3. Require developers start providing a packages.json file. We could perhaps augment Package Control to make this easier, especially doing such things as bumping revisions.
Owner

wbond commented Jan 30, 2013

@kostajh That is my current thinking right now.

The only options I see right now are:

  1. Present packages to ST3 users even if they have never been tested. Installing a package will be a crapshoot on ST3.
  2. Try to find someway that through a github repo the developer can indicate if a package works with ST3. The problem here is that I am already consistently hitting the GitHub API rate limits and have been reducing the frequency of updates because of the number of API requests made. Right now each package requires at least 2. Adding a third would make it so I can only updates packages once an hour, but in the near future I wouldn't be able to get all packages in under the hourly rate limit.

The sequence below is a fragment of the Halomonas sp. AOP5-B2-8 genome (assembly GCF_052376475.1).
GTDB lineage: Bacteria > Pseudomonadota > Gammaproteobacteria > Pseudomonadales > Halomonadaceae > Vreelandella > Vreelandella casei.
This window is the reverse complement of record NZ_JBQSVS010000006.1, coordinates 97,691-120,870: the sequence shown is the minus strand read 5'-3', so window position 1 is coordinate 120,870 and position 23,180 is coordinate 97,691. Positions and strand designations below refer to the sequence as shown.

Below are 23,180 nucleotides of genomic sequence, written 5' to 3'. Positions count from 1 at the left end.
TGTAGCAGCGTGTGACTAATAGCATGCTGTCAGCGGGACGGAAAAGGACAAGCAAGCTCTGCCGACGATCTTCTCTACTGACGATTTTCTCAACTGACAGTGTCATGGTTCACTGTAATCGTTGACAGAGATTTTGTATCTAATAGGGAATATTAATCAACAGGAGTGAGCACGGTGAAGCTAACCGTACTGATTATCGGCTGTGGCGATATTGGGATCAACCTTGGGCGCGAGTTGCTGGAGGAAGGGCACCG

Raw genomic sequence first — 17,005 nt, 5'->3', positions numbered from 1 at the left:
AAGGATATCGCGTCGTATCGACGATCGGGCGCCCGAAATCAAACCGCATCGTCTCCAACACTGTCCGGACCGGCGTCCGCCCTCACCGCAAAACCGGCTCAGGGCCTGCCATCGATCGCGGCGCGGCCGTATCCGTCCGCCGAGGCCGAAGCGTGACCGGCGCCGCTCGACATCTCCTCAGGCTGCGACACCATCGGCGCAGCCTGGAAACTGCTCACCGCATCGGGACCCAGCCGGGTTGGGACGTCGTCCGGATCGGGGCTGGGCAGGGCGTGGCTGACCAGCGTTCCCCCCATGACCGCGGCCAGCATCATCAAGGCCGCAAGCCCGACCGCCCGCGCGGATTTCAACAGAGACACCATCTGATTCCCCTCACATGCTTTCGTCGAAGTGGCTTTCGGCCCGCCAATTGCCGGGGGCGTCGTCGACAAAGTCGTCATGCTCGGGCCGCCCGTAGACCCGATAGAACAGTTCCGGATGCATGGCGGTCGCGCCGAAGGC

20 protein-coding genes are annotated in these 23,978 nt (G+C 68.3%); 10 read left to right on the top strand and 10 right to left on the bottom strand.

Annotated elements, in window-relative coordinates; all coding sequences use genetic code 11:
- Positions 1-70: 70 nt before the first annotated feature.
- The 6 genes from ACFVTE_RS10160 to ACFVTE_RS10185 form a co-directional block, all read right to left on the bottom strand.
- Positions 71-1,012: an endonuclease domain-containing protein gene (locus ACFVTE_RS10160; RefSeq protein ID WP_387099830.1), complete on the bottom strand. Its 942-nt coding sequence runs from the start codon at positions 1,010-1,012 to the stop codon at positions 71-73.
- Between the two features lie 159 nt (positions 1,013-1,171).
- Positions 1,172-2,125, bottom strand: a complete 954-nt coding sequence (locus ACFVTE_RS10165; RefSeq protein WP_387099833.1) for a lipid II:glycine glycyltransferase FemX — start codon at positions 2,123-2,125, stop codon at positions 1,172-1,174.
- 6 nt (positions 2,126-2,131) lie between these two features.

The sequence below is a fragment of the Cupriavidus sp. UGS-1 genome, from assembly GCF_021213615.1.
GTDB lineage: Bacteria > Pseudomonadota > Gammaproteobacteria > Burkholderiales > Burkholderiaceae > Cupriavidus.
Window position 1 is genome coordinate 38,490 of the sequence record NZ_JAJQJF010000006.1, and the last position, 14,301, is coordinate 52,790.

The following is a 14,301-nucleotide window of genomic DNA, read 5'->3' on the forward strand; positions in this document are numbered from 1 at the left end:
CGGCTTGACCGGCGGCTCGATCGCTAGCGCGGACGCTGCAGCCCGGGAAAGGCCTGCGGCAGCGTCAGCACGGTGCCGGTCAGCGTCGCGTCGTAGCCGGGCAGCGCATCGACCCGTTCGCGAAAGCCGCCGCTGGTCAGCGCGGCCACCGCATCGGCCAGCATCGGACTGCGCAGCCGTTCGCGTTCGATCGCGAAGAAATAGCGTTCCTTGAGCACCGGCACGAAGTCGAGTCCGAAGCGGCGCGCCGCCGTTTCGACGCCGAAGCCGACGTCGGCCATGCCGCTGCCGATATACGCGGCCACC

3. Require developers start providing a packages.json file. We could perhaps augment Package Control to make this easier, especially doing such things as bumping revisions.
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kostajh Jan 30, 2013

That makes sense. Given the options, the third one is the best.

kostajh commented Jan 30, 2013

That makes sense. Given the options, the third one is the best.

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FichteFoll Jan 30, 2013

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  1. Is a no-go. What could be done is a setting that makes unmarked packages show and install on ST3 too (like addons in FireFox), this is of course only if you know what you're doing.
  2. What exactly are the two API requests on this? You must be fetching the user, the last modified date (for version) and the description so maybe having the user specify ST3 support in the description would solve it. Other than that it would most probably need some limit raise.
  3. What I think is the most annoying thing about custom JSON is the modified date. I don't even know how it works in combination with the version. Do you even check the date if you check for the version? Or do you update if the version number did not increase but the date did, e.g. for hotfixes? It's probably in the source but I didn't bother to dig into it.